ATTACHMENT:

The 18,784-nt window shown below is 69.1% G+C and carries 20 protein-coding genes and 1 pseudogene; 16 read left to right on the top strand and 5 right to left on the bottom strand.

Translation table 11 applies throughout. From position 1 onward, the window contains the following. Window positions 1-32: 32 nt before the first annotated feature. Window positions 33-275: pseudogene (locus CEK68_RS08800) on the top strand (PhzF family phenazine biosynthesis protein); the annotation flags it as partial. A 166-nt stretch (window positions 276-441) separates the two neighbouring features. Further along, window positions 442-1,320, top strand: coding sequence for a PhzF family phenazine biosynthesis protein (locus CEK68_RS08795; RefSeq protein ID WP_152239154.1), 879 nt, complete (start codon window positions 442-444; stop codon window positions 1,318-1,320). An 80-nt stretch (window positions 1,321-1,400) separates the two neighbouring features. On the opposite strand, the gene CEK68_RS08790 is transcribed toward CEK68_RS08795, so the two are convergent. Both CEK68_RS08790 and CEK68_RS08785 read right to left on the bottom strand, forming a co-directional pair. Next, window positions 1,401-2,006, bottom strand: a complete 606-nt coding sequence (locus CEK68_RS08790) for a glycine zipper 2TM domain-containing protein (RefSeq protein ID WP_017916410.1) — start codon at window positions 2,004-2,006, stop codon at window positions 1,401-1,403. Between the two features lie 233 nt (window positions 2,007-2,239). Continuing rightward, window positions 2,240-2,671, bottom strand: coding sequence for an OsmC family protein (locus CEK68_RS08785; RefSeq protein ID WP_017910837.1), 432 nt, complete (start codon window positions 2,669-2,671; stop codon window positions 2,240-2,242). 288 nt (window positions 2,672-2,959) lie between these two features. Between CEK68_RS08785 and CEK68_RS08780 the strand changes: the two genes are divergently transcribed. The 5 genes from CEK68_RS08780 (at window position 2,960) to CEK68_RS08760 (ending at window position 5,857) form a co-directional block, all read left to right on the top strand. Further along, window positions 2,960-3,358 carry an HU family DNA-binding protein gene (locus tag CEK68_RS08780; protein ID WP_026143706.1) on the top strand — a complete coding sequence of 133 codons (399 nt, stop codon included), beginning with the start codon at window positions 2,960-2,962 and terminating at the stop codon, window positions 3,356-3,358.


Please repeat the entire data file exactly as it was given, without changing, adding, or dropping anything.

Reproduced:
The 18,784-nt window shown below is 69.1% G+C and carries 20 protein-coding genes and 1 pseudogene; 16 read left to right on the top strand and 5 right to left on the bottom strand.

Translation table 11 applies throughout. From position 1 onward, the window contains the following. Window positions 1-32: 32 nt before the first annotated feature. Window positions 33-275: pseudogene (locus CEK68_RS08800) on the top strand (PhzF family phenazine biosynthesis protein); the annotation flags it as partial. A 166-nt stretch (window positions 276-441) separates the two neighbouring features. Further along, window positions 442-1,320, top strand: coding sequence for a PhzF family phenazine biosynthesis protein (locus CEK68_RS08795; RefSeq protein ID WP_152239154.1), 879 nt, complete (start codon window positions 442-444; stop codon window positions 1,318-1,320). An 80-nt stretch (window positions 1,321-1,400) separates the two neighbouring features. On the opposite strand, the gene CEK68_RS08790 is transcribed toward CEK68_RS08795, so the two are convergent. Both CEK68_RS08790 and CEK68_RS08785 read right to left on the bottom strand, forming a co-directional pair. Next, window positions 1,401-2,006, bottom strand: a complete 606-nt coding sequence (locus CEK68_RS08790) for a glycine zipper 2TM domain-containing protein (RefSeq protein ID WP_017916410.1) — start codon at window positions 2,004-2,006, stop codon at window positions 1,401-1,403. Between the two features lie 233 nt (window positions 2,007-2,239). Continuing rightward, window positions 2,240-2,671, bottom strand: coding sequence for an OsmC family protein (locus CEK68_RS08785; RefSeq protein ID WP_017910837.1), 432 nt, complete (start codon window positions 2,669-2,671; stop codon window positions 2,240-2,242). 288 nt (window positions 2,672-2,959) lie between these two features. Between CEK68_RS08785 and CEK68_RS08780 the strand changes: the two genes are divergently transcribed. The 5 genes from CEK68_RS08780 (at window position 2,960) to CEK68_RS08760 (ending at window position 5,857) form a co-directional block, all read left to right on the top strand. Further along, window positions 2,960-3,358 carry an HU family DNA-binding protein gene (locus tag CEK68_RS08780; protein ID WP_026143706.1) on the top strand — a complete coding sequence of 133 codons (399 nt, stop codon included), beginning with the start codon at window positions 2,960-2,962 and terminating at the stop codon, window positions 3,356-3,358.